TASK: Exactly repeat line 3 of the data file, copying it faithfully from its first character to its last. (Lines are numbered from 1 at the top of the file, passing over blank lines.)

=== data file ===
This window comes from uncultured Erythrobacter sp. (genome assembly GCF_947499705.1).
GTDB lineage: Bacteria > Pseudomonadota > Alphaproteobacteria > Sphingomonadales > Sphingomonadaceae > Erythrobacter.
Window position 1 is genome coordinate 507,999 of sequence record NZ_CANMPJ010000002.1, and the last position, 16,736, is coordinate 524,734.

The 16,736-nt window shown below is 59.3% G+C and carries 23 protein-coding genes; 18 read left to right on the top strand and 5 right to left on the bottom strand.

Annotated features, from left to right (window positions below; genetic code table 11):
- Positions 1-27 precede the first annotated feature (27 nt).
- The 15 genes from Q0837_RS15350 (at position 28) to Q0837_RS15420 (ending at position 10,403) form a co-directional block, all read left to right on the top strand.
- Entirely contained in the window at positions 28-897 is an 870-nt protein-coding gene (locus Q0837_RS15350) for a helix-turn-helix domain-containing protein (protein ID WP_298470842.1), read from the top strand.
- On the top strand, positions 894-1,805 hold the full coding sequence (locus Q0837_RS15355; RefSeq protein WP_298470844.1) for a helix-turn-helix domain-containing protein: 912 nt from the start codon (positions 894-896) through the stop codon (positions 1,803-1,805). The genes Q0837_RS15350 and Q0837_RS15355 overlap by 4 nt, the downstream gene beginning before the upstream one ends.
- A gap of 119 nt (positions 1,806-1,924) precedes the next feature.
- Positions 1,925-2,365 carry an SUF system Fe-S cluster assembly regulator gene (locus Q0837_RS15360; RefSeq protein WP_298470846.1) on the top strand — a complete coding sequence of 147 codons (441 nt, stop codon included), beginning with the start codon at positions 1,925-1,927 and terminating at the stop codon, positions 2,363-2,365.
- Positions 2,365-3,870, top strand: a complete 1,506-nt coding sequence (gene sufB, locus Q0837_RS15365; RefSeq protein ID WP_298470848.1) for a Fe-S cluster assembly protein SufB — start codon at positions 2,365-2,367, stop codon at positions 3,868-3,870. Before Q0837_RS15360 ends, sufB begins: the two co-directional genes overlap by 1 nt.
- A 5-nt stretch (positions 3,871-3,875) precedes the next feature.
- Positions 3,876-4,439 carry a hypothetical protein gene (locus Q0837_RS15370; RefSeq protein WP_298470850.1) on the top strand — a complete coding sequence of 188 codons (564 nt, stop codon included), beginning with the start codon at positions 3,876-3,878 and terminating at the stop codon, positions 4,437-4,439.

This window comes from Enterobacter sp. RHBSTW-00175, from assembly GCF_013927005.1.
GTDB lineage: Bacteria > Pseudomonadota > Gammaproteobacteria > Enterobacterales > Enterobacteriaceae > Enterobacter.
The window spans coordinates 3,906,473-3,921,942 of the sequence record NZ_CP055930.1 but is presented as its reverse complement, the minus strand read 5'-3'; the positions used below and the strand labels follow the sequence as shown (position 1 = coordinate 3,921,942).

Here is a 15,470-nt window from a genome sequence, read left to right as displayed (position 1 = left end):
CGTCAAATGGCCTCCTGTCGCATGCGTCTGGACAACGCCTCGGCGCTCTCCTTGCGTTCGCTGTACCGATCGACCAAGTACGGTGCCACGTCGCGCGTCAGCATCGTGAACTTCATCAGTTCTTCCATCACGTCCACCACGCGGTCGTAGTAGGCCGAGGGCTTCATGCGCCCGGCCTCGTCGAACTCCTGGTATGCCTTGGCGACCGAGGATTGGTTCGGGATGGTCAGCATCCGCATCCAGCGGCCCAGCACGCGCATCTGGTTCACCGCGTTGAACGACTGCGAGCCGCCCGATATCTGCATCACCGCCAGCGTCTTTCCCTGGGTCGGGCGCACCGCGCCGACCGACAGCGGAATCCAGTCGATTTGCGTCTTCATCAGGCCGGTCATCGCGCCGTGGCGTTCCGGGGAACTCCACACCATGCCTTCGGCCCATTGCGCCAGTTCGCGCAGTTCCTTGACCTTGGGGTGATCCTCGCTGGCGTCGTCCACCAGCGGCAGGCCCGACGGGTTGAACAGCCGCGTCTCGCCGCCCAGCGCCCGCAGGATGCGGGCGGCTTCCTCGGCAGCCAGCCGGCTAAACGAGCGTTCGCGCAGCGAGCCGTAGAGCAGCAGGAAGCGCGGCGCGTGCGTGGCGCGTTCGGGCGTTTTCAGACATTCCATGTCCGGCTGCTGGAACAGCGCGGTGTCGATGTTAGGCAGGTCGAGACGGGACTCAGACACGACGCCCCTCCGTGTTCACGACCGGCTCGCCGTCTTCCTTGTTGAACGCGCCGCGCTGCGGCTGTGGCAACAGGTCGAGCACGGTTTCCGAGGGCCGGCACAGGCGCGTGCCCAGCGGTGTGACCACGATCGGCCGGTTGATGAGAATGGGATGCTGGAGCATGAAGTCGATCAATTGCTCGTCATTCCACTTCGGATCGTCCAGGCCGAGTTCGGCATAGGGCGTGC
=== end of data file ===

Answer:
Window position 1 is genome coordinate 507,999 of sequence record NZ_CANMPJ010000002.1, and the last position, 16,736, is coordinate 524,734.